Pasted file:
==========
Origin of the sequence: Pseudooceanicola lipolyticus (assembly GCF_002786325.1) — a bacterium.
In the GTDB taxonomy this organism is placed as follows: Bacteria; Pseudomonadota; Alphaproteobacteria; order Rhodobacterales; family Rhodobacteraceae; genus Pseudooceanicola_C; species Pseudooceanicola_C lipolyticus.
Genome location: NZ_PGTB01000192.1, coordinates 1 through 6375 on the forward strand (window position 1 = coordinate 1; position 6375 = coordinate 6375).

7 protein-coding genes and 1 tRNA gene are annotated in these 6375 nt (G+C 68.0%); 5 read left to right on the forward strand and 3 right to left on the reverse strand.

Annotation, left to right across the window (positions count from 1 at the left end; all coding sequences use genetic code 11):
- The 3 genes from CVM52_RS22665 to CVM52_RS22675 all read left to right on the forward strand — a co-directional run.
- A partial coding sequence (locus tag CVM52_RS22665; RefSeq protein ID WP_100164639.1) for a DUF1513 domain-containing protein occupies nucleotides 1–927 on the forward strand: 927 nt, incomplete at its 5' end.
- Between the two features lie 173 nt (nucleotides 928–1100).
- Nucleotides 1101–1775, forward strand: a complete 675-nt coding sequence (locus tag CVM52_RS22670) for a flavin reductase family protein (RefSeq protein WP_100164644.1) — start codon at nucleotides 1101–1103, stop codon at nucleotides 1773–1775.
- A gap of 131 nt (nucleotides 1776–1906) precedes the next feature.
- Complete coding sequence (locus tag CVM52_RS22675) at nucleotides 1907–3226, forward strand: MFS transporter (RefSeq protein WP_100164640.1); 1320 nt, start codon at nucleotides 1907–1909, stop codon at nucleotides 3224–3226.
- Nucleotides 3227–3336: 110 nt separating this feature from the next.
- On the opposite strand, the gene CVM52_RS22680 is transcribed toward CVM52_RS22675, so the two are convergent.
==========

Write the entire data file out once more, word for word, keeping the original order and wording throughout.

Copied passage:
Origin of the sequence: Pseudooceanicola lipolyticus (assembly GCF_002786325.1) — a bacterium.
In the GTDB taxonomy this organism is placed as follows: Bacteria; Pseudomonadota; Alphaproteobacteria; order Rhodobacterales; family Rhodobacteraceae; genus Pseudooceanicola_C; species Pseudooceanicola_C lipolyticus.
Genome location: NZ_PGTB01000192.1, coordinates 1 through 6375 on the forward strand (window position 1 = coordinate 1; position 6375 = coordinate 6375).

7 protein-coding genes and 1 tRNA gene are annotated in these 6375 nt (G+C 68.0%); 5 read left to right on the forward strand and 3 right to left on the reverse strand.

Annotation, left to right across the window (positions count from 1 at the left end; all coding sequences use genetic code 11):
- The 3 genes from CVM52_RS22665 to CVM52_RS22675 all read left to right on the forward strand — a co-directional run.
- A partial coding sequence (locus tag CVM52_RS22665; RefSeq protein ID WP_100164639.1) for a DUF1513 domain-containing protein occupies nucleotides 1–927 on the forward strand: 927 nt, incomplete at its 5' end.
- Between the two features lie 173 nt (nucleotides 928–1100).
- Nucleotides 1101–1775, forward strand: a complete 675-nt coding sequence (locus tag CVM52_RS22670) for a flavin reductase family protein (RefSeq protein WP_100164644.1) — start codon at nucleotides 1101–1103, stop codon at nucleotides 1773–1775.
- A gap of 131 nt (nucleotides 1776–1906) precedes the next feature.
- Complete coding sequence (locus tag CVM52_RS22675) at nucleotides 1907–3226, forward strand: MFS transporter (RefSeq protein WP_100164640.1); 1320 nt, start codon at nucleotides 1907–1909, stop codon at nucleotides 3224–3226.
- Nucleotides 3227–3336: 110 nt separating this feature from the next.
- On the opposite strand, the gene CVM52_RS22680 is transcribed toward CVM52_RS22675, so the two are convergent.